I checked out south point trail at first light and had 3 warbler species (resident birds). Hilarious!
I then quickly checked Tulip Tree Trail and found a few warblers.
These seemed to be the winner today!
The best area of the park recently has been Harrison Trail from Bennett Road down to Gardiner, so I headed north from the VC and checked it out. Sure enough, birding was fairly steady along that route. I came up with 21 species of warblers plus some four species of vireos and lots of thrushes. Bay-breasted Warblers, Ovenbirds and Chestnut-sided Warblers were in big numbers today. Lots of Cape May too.
There were dozens of Swainson Thrushes in the park today.
A couple of Gray-cheeked were in the mix as well.
Birds were low to the ground in most cases due to the cold and damp weather.
The cool weather has delayed some wildflowers and orchids. This Showy Orchis is soon to bloom.
Later in the morning I decided to escape the drizzle and head over to Erieau. Steve and Jim were scoping the pier area in hopes of a good gull or comorant. There was an unreliable report of the Neotropic Cormorant early this morning.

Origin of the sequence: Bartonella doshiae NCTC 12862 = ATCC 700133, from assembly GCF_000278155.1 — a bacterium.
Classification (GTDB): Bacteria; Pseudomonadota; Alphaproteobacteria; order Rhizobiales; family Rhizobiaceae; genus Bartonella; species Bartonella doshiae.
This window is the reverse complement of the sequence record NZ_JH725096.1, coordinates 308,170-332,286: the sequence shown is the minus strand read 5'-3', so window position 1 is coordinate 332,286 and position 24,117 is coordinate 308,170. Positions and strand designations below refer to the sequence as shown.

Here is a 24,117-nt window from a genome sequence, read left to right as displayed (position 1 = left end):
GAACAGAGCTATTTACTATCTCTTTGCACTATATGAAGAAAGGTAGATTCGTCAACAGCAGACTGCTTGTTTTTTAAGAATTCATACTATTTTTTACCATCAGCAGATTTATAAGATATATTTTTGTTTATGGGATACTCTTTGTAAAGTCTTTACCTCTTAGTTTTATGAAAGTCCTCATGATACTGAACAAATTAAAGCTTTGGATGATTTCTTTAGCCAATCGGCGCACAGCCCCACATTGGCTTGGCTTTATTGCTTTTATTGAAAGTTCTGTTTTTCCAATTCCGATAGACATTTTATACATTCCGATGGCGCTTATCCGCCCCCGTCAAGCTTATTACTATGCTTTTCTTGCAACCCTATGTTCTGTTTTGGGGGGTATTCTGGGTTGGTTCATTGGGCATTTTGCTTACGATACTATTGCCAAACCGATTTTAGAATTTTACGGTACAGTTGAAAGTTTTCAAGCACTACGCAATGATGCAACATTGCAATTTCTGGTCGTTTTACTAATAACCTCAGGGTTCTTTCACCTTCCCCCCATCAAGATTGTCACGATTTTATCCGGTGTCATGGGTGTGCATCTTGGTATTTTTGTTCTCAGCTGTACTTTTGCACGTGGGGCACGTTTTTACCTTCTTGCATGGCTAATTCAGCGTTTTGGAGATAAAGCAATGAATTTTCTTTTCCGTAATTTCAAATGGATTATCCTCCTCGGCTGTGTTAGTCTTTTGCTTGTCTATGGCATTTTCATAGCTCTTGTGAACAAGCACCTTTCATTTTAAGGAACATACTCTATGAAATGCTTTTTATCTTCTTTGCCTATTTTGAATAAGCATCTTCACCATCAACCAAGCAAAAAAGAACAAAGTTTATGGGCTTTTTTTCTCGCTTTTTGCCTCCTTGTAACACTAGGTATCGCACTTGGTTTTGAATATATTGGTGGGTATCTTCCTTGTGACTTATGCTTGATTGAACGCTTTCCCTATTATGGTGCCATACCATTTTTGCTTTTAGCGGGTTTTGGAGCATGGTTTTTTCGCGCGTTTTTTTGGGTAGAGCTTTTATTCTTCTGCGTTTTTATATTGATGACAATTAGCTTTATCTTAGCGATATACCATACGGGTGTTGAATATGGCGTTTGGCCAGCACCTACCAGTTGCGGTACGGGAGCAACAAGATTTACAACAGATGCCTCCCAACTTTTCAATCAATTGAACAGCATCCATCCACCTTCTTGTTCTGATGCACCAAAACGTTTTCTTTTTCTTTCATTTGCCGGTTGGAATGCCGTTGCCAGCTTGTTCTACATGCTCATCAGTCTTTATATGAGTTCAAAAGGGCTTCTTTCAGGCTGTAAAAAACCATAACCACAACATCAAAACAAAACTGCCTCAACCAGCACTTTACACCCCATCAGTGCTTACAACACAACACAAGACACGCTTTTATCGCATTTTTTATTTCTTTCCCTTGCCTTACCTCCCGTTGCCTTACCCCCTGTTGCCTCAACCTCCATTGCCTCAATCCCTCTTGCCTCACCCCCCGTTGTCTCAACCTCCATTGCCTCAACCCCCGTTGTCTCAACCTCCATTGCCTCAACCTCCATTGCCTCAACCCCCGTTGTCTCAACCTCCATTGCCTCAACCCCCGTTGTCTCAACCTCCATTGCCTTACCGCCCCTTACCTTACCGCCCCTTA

After some time looking, I briefly spotted a different gull with a black M on the back. I only got a glimpse, thinking it was a bit larger than a bonie. However, it turned out to be an immature Little Gull. It stood up nicely on the rocks for a look.
Just after that Kory, Josh, Jeremy and Dominic came along and they got a look at the gull. I think they tried for the Lark Bunting early this morning, as did other birders. I already decided that bird would not show, so I went elsewhere first thing!
North of the Blenheim Lagoons, there is a field that has held some shorebirds, gulls and longspur. Today there was quite a number of Semipalmated Plovers (~50), Dunlin and about 25 Lapland Longspur.
In the afternoon, the sun did come out for a while, warming things up.
Always showing their backside....
I went back to south point trail and walked the beach area. A flock of about 500 Black-bellied Plover was circling around trying to decide what to do. They eventually moved on though. Some Ruddy Turnstones and Dunlin were mixed in.
Part of the massive flock
In the dune area, I encountered a dragonfly. It was one I thought I had never seen before, but Painted Skimmer was on my mind believe it or not. I had to look it up later, and sure enough it is a Painted Skimmer! Rare for Chatham-Kent, and in fact Paul Pratt's list does not even include it.
I saw a few more warblers along the trail, including an Orange-crowned.
Sunday looks a little better for weather and birds!